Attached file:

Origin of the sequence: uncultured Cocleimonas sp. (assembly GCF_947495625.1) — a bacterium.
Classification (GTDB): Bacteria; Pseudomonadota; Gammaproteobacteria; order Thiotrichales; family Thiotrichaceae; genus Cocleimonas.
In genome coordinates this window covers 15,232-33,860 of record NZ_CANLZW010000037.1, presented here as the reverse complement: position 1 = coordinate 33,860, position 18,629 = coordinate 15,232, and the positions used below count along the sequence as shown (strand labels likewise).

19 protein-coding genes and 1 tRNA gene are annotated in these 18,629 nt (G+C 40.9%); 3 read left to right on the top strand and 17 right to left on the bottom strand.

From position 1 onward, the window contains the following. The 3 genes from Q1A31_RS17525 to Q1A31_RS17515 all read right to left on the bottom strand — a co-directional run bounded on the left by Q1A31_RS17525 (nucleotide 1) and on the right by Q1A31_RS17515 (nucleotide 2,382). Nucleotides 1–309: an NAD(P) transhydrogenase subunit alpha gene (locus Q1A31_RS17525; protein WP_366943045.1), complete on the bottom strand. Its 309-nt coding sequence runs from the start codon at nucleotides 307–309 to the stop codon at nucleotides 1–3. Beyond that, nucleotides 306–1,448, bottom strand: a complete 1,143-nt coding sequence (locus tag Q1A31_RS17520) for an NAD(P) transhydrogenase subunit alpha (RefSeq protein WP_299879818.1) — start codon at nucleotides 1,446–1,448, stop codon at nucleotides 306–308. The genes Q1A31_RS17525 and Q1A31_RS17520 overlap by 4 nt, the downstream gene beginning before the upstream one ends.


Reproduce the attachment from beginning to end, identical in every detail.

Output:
Origin of the sequence: uncultured Cocleimonas sp. (assembly GCF_947495625.1) — a bacterium.
Classification (GTDB): Bacteria; Pseudomonadota; Gammaproteobacteria; order Thiotrichales; family Thiotrichaceae; genus Cocleimonas.
In genome coordinates this window covers 15,232-33,860 of record NZ_CANLZW010000037.1, presented here as the reverse complement: position 1 = coordinate 33,860, position 18,629 = coordinate 15,232, and the positions used below count along the sequence as shown (strand labels likewise).

19 protein-coding genes and 1 tRNA gene are annotated in these 18,629 nt (G+C 40.9%); 3 read left to right on the top strand and 17 right to left on the bottom strand.

From position 1 onward, the window contains the following. The 3 genes from Q1A31_RS17525 to Q1A31_RS17515 all read right to left on the bottom strand — a co-directional run bounded on the left by Q1A31_RS17525 (nucleotide 1) and on the right by Q1A31_RS17515 (nucleotide 2,382). Nucleotides 1–309: an NAD(P) transhydrogenase subunit alpha gene (locus Q1A31_RS17525; protein WP_366943045.1), complete on the bottom strand. Its 309-nt coding sequence runs from the start codon at nucleotides 307–309 to the stop codon at nucleotides 1–3. Beyond that, nucleotides 306–1,448, bottom strand: a complete 1,143-nt coding sequence (locus tag Q1A31_RS17520) for an NAD(P) transhydrogenase subunit alpha (RefSeq protein WP_299879818.1) — start codon at nucleotides 1,446–1,448, stop codon at nucleotides 306–308. The genes Q1A31_RS17525 and Q1A31_RS17520 overlap by 4 nt, the downstream gene beginning before the upstream one ends.